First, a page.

Peterson recovered emotionally after Tidd said they had lost perhaps only 30-45 minutes of time. It came as a huge relief.

“I thought I had cost us hours,” Peterson said, admitting that it took a long time to put the situation behind him.

That kind of teamwork was pivotal to the success of the hike. Peterson said a dozen family members — including his dad Eric Peterson and Keiter’s father, Chris Keiter — and friends aided with resupplying water and other needs and pacing on the trail.

Will Peterson said one friend, Jack Kuenzle, actually carried all of his supplies and belongings, with the exception of his trekking poles and his cell phone, on one section.

“Whenever I needed some more water, I would just grab it from him,” Peterson said. “That was super nice.”

Despite the grueling nature of running up and down 48 mountains, Peterson said they were able to sleep a total of about eight hours over the three nights.

The men were into the home stretch when another problem arose. With 41 mountains behind them, Keither was forced to end his quest due to an ankle injury.

It came at 1 a.m., near the summit of one of the mountains. Keiter had hiked about 30 miles after first being injured, which Peterson called incredible.

“By the end of it, he was in such bad pain that he was hallucinating and losing consciousness,” Peterson said.

Will Peterson shows off a chafed spot after he hiked 48 New Hampshire peaks in a record 3 days, 12 hours, 36 minutes last week. Credit: Courtesy of Andrew Drummond

He was worried about his friend and felt helpless, since he was a full mountain ahead. However, a group of people were able to get Keiter safely down to the trailhead.

“That was a real bummer, but having him with me for so much of it was definitely huge,” said Peterson, who was re-energized after learning that his friend was OK.

The men had talked about the possibility of one having to end the run prematurely, since so many things can go wrong. Peterson used Keiter’s misfortune as motivation.

“It’s sad that we couldn’t both finish it, but it can happen,” Peterson said. “With these long things, sometimes your body just says no and you can’t go anymore.”

On Wednesday Peterson encountered rain while taking on Mount Moosilauke, the final leg of the hike. He completed the run, stopping his watch upon getting back to the trailhead.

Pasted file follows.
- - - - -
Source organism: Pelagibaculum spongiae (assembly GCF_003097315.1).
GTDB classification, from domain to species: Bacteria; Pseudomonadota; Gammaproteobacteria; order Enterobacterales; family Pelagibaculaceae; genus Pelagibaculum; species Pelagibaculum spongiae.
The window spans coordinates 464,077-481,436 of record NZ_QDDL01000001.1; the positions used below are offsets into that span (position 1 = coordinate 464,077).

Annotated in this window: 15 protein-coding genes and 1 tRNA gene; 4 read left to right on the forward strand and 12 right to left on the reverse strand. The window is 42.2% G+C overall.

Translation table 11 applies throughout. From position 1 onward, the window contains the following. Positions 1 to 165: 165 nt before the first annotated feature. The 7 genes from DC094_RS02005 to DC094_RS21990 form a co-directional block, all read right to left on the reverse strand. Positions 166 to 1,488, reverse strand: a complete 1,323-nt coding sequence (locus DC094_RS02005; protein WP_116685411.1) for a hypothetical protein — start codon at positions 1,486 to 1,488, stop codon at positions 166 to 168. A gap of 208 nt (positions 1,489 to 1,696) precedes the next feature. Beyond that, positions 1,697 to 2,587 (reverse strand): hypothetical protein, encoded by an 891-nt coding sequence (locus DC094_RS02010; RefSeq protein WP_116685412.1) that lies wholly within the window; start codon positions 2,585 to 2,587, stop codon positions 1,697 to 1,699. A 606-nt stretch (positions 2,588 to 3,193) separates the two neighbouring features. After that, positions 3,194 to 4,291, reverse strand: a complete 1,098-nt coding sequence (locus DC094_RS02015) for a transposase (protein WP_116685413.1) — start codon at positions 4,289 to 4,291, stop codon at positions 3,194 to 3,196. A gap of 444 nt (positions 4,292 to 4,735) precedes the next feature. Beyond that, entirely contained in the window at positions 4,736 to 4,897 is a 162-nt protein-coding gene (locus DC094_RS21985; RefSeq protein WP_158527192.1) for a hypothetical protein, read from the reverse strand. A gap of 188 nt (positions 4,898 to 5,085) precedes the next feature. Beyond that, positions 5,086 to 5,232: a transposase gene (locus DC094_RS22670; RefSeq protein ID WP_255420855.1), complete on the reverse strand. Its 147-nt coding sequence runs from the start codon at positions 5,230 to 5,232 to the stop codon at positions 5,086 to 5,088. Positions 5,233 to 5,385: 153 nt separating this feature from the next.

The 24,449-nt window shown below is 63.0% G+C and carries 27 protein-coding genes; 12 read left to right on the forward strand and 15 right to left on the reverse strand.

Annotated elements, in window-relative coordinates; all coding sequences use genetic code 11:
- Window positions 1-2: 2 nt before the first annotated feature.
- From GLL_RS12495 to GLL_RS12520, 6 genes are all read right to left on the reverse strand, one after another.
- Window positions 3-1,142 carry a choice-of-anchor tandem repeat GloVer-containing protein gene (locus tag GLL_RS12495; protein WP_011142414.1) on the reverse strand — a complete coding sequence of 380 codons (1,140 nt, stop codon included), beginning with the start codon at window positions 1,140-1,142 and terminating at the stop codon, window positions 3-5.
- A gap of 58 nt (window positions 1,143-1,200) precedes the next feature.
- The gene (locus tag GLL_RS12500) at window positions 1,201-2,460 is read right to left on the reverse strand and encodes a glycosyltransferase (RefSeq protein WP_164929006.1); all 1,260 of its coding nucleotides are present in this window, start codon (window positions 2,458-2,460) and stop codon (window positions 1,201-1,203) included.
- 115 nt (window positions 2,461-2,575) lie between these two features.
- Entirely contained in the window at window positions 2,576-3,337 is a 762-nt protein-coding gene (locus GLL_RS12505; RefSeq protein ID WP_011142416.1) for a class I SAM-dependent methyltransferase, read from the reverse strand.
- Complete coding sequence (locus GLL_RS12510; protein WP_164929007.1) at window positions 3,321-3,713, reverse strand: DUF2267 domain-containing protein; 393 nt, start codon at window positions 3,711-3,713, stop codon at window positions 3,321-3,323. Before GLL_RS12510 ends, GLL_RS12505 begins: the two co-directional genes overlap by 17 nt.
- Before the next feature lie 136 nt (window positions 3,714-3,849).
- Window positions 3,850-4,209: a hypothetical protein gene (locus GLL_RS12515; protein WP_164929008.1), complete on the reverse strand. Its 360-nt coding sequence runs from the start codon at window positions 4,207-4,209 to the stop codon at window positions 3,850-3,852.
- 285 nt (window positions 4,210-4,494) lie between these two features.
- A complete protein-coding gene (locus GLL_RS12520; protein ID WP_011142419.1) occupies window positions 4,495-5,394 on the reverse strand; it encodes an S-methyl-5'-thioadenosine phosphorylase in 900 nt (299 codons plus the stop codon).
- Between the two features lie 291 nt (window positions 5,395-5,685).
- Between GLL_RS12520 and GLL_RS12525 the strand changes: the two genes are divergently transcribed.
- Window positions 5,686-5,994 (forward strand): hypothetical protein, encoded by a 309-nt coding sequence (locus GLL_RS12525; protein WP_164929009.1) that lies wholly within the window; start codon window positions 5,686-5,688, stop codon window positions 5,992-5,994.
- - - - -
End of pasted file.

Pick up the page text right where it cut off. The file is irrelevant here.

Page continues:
The whole hike covered more than 200 miles and included 15 miles of elevation change. The highest point on the run was the 6,228-foot summit of Mount Washington.

Peterson stressed the team aspect of the operation in making his job much easier. The fastest known time helped him pull together four years of hiking and competitive trail running challenges.

“Unsupported in 2020 was kind of the start of this competitive trail running thing for me,” he said. “This effort kind of felt like a nice, neat culmination of all this stuff.”

Will Peterson of Naples stands atop Mt. Moosilauke, the last peak he climbed while setting the record for summiting all 48 of the 4,000-foot mountains in New Hampshire. Credit: Courtesy of Andrew Drummond

After three days of subsisting almost exclusively on powdered Infinit supplement mixed in water to cover his needs of 6,500 to 7,000 calories per day, Peterson was dreaming about his first real meal.

In the parking lot, he enjoyed some tasty pastries. But he had other desires.

At the top of the list was an Oreo McFlurry from McDonald’s, where he also consumed a bacon McDouble, a McChicken and a large order of french fries.

“It tastes amazing,” he said, noting that he almost never visits the “Golden Arches.”

Peterson plans to take a break from long-distance trail running as he prepares for what he knows will be a demanding time as a medical student at Dartmouth. But that doesn’t mean he won’t stay active.

“My hope is that with proper time management that I’ll still be able to do single-day efforts,” he said. “I’d love to be able to do a lot of backcountry skiing in the winter or an ultramarathon in the summer.”

Pete graduated from Bangor High School in 1980 and earned a B.S. in Journalism (Advertising) from the University of Maine in 1986. He grew up fishing at his family's camp on Sebago Lake but didn't take...